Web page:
From Rand Simberg, 6 False Lessons Of The Space Shuttle. I find it hard to argue with Rand, so I’ll just comment.
False Lesson #1: The Shuttle Proved That Reusable Launch Vehicles are Not Cost Effective
Comment: however, the shuttle did prove that it is not cost effective compared to expendables. ZZ Top sings of Cheap Sunglasses (as opposed to Oakleys) and if both get lost or broken within the first month, that $6 loss hurts much less than a $160 purchase. Similarly, while a Zippo may be a stylish and debonair way of lighting a smoke, a Bic lighter does it for about 1% of the cost.
False Lesson #2: The Shuttle Proved That We Must Move Beyond Chemical Rockets
Comment: if not chemical rockets, then what? Graphene space elevators? Rand holds out hope for competition and economies of scale and it’s true that quantity has a quality all its own. However, the trained observer in me sees that competition is massively skewed by government (and certainly not just USG) intervention of all sorts (bids, contracting, subsidies, earmarks, legislation, and districts/states). Similarly, economies of scale regarding space launch can still be categorized as unobtanium and/or vaporware and we’re still waiting for that breakthrough in propulsion, fifty-plus years into the space age.
False Lesson #3: The Shuttle Proved that Cargo and Passengers Should Travel on Different Vehicles
Comment: mission assurance and reliability have little to do with the payload being carried, whether cargo for the ISS, human beings, a sack of potatoes, or satellites. Sadly, failures can happen at any time, including on dedicated manned missions. Additionally, off-pad failures are almost always catastrophic (Apollo 13 being the one known exception), meaning it matters little if a shuttle payload bay was carrying a gigantic satellite and matching bomb-like upper stage or simple foodstuffs for the space station.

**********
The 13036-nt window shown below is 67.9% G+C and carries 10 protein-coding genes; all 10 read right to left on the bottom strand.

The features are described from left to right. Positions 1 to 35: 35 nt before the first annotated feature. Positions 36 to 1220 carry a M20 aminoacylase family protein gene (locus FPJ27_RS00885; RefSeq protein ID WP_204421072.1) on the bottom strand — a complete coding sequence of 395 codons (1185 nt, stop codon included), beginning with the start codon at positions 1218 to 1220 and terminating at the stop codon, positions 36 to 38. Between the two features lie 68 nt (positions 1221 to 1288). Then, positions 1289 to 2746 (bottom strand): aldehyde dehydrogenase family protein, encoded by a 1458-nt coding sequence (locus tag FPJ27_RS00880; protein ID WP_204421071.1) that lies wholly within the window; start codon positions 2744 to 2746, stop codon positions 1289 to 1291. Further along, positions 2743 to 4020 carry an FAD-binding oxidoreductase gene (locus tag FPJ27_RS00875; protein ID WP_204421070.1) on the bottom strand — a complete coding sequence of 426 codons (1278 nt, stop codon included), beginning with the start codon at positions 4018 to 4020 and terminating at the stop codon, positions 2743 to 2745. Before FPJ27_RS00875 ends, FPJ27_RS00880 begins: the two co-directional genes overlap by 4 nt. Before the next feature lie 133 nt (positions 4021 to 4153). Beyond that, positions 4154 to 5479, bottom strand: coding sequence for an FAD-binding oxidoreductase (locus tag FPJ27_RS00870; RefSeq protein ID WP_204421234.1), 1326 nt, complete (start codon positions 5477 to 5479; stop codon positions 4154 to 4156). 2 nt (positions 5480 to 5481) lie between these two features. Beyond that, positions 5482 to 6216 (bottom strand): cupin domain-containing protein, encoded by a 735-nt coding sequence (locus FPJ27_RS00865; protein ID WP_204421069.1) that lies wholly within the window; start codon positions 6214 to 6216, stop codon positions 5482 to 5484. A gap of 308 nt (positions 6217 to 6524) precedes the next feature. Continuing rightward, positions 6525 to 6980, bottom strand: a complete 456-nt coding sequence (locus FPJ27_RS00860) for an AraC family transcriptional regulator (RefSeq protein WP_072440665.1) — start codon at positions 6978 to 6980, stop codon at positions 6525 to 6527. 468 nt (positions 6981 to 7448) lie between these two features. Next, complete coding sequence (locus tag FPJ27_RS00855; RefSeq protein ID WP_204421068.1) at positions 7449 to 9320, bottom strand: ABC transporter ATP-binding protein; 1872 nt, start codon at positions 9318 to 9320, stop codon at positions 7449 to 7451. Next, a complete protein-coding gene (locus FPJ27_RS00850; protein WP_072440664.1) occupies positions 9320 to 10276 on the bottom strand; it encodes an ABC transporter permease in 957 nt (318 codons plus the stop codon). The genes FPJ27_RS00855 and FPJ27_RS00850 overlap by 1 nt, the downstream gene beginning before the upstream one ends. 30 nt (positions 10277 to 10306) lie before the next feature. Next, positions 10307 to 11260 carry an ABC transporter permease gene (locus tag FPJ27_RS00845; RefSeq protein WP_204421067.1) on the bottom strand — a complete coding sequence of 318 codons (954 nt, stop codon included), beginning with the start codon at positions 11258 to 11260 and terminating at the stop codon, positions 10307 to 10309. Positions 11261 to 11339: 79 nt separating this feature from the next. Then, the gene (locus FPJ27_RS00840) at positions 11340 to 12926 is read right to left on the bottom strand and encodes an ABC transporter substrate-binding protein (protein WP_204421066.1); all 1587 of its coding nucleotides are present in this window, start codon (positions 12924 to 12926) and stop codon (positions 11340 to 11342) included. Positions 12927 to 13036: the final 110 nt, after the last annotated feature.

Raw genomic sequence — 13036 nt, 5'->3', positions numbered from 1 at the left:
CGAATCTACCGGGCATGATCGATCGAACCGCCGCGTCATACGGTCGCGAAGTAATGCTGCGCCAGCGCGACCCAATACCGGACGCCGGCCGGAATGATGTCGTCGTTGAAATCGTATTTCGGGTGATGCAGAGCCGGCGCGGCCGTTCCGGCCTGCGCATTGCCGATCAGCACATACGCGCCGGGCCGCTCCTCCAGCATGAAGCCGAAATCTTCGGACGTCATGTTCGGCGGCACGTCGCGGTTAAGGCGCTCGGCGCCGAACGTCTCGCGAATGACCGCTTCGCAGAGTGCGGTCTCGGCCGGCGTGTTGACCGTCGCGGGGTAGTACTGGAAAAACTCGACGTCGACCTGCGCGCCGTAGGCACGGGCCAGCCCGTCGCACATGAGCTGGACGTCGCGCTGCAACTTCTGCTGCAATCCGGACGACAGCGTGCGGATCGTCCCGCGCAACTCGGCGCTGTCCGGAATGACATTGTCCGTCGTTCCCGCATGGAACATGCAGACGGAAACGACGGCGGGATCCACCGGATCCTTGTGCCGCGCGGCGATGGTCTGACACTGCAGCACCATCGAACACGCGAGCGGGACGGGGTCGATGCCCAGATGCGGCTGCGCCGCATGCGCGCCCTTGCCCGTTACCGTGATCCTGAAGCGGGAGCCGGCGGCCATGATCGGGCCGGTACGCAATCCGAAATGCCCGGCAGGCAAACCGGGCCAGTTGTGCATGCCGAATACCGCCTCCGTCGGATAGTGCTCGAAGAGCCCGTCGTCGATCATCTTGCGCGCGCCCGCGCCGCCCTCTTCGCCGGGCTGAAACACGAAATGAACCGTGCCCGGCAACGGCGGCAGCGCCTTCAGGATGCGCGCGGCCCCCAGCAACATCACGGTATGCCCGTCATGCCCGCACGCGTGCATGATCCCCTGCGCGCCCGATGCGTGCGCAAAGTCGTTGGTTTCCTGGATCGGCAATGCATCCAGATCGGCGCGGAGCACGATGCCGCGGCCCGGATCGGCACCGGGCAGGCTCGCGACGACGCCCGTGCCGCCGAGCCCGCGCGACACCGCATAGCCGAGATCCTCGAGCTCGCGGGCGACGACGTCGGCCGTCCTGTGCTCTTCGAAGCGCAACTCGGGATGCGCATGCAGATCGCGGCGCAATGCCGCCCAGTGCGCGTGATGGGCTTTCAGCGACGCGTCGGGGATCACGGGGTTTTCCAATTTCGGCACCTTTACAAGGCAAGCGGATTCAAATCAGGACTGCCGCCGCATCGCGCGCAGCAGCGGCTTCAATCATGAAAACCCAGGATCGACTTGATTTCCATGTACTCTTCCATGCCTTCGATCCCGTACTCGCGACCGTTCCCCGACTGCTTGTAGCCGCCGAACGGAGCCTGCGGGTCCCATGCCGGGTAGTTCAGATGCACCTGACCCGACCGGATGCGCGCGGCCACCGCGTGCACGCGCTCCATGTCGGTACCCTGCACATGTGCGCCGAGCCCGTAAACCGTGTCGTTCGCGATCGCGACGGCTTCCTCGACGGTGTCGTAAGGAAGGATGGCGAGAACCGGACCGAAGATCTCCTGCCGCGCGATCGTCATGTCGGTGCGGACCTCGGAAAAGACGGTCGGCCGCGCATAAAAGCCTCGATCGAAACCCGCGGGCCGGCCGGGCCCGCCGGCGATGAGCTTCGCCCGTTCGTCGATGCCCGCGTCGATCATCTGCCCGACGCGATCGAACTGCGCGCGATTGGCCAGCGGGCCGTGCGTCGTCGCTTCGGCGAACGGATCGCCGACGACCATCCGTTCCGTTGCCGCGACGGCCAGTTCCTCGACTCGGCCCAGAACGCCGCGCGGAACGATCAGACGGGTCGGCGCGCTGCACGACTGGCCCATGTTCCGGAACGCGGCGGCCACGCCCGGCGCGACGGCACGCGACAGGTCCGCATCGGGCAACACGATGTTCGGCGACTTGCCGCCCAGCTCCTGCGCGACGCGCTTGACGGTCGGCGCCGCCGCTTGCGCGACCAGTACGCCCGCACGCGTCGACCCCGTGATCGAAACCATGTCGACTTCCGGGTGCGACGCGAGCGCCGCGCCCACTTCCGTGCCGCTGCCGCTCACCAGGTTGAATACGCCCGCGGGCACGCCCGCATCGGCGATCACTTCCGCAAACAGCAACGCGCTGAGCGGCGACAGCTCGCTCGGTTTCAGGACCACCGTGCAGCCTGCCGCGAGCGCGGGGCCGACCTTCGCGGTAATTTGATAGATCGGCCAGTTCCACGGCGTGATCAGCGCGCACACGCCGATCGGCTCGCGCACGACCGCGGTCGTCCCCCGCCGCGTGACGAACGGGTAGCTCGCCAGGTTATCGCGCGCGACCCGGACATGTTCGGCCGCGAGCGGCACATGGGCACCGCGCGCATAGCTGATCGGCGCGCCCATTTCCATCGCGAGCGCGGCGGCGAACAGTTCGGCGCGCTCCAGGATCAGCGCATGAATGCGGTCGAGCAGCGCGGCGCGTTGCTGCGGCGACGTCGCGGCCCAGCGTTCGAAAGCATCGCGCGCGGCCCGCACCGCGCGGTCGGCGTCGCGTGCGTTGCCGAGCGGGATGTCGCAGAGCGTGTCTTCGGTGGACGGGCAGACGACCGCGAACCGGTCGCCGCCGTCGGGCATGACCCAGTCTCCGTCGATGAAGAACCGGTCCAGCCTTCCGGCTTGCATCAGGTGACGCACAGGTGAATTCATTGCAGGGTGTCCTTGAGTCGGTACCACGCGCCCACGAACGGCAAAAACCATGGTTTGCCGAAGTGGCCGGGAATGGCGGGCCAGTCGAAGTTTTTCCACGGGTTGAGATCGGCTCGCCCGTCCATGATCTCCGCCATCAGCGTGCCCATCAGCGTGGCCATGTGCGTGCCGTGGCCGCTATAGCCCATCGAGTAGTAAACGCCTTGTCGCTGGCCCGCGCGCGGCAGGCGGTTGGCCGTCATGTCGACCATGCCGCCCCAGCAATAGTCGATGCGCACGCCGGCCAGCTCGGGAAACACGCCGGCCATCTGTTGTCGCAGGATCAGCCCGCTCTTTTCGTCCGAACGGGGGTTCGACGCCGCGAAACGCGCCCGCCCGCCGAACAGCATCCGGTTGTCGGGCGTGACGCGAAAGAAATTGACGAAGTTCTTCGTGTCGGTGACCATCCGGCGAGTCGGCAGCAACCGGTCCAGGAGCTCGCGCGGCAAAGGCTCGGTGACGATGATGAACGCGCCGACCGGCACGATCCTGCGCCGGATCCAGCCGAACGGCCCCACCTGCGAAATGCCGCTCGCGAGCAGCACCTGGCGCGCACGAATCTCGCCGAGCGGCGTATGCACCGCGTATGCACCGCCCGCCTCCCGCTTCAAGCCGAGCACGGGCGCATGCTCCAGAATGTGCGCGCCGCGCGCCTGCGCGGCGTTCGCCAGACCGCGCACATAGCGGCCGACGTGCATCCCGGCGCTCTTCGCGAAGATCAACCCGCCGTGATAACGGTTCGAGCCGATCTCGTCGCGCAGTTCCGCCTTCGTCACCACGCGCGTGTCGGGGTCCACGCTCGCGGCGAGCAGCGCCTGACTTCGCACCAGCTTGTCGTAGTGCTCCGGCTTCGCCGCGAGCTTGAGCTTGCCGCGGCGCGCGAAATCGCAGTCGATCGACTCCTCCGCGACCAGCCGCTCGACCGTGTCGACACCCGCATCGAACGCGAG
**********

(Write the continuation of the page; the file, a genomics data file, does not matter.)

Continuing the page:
False Lesson #4: The Shuttle Proved that NASA Should Have Stuck with, and Should Return to, the Safe and Successful Architecture of Apollo’s Heavy-Lift Vehicle and Crew Capsule
Comment (really a question): an Apollo-like vehicle and capsule in order to do what? What is manned spaceflight trying to accomplish? However, if every manned op looks like a lunar mission, every launch vehicle will probably look like a Saturn V.
False Lesson #5: The Worst Result of the Shuttle Program was the Death of 14 Astronauts
Comment (OK, more questions and then a comment): how many lives were lost on the nation’s interstates yesterday? How many Americans died in World War II? How many lost their lives on the Oregon Trail? Death is a part of life and that includes untimely deaths. If we know the benefits and the risks, there are some bets we should make and others we shouldn’t. My point of view is that robotic space can (at this point) do everything we want manned space to do sans one: inspire.
False Lesson #6: The Ultimate False Lesson: That the Space Shuttle Proved Anything at All
Comment: while the shuttle’s sample size is small and the inputs are skewed, I’ll offer that the shuttle proved at minimum that it was the wrong tool for the job. The only way you could say the shuttle was the right tool was if the job was to spend money and (generally) create national pride and a sense of unity. Pearl Harbor and 9/11 had the same sort of effect and while those events were memorable, it was for all the wrong reasons.